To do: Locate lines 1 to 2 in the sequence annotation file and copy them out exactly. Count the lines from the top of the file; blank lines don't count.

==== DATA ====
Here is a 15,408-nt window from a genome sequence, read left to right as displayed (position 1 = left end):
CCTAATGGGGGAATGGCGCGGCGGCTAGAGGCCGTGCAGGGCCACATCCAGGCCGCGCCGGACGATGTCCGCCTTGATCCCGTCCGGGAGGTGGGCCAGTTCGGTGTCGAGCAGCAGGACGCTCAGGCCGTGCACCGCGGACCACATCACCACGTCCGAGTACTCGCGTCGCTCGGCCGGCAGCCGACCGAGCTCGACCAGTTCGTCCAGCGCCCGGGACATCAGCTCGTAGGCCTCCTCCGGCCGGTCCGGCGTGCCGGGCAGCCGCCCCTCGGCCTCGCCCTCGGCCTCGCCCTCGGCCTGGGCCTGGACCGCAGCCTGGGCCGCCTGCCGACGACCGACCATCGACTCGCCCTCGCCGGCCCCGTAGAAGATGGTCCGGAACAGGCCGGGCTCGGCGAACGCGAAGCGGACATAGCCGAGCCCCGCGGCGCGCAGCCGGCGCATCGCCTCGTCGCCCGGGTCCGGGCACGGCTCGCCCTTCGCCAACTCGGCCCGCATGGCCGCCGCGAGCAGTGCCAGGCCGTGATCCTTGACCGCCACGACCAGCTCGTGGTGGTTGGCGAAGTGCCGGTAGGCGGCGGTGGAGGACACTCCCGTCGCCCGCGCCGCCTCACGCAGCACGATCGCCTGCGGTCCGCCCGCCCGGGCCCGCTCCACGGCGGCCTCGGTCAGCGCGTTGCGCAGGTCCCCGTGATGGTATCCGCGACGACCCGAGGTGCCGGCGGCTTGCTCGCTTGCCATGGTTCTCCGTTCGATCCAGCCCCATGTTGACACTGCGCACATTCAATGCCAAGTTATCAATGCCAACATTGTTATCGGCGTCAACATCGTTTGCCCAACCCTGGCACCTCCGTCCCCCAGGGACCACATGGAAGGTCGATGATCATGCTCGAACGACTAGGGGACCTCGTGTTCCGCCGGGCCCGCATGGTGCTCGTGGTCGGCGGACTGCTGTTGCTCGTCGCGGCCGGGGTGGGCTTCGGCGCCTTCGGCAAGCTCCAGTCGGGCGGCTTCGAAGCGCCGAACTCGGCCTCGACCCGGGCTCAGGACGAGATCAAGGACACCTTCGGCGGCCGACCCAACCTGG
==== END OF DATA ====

Here is a 15,408-nt window from a genome sequence, read left to right as displayed (position 1 = left end):
CCTAATGGGGGAATGGCGCGGCGGCTAGAGGCCGTGCAGGGCCACATCCAGGCCGCGCCGGACGATGTCCGCCTTGATCCCGTCCGGGAGGTGGGCCAGTTCGGTGTCGAGCAGCAGGACGCTCAGGCCGTGCACCGCGGACCACATCACCACGTCCGAGTACTCGCGTCGCTCGGCCGGCAGCCGACCGAGCTCGACCAGTTCGTCCAGCGCCCGGGACATCAGCTCGTAGGCCTCCTCCGGCCGGTCCGGCGTGCCGGGCAGCCGCCCCTCGGCCTCGCCCTCGGCCTCGCCCTCGGCCTGGGCCTGGACCGCAGCCTGGGCCGCCTGCCGACGACCGACCATCGACTCGCCCTCGCCGGCCCCGTAGAAGATGGTCCGGAACAGGCCGGGCTCGGCGAACGCGAAGCGGACATAGCCGAGCCCCGCGGCGCGCAGCCGGCGCATCGCCTCGTCGCCCGGGTCCGGGCACGGCTCGCCCTTCGCCAACTCGGCCCGCATGGCCGCCGCGAGCAGTGCCAGGCCGTGATCCTTGACCGCCACGACCAGCTCGTGGTGGTTGGCGAAGTGCCGGTAGGCGGCGGTGGAGGACACTCCCGTCGCCCGCGCCGCCTCACGCAGCACGATCGCCTGCGGTCCGCCCGCCCGGGCCCGCTCCACGGCGGCCTCGGTCAGCGCGTTGCGCAGGTCCCCGTGATGGTATCCGCGACGACCCGAGGTGCCGGCGGCTTGCTCGCTTGCCATGGTTCTCCGTTCGATCCAGCCCCATGTTGACACTGCGCACATTCAATGCCAAGTTATCAATGCCAACATTGTTATCGGCGTCAACATCGTTTGCCCAACCCTGGCACCTCCGTCCCCCAGGGACCACATGGAAGGTCGATGATCATGCTCGAACGACTAGGGGACCTCGTGTTCCGCCGGGCCCGCATGGTGCTCGTGGTCGGCGGACTGCTGTTGCTCGTCGCGGCCGGGGTGGGCTTCGGCGCCTTCGGCAAGCTCCAGTCGGGCGGCTTCGAAGCGCCGAACTCGGCCTCGACCCGGGCTCAGGACGAGATCAAGGACACCTTCGGCGGCCGACCCAACCTGG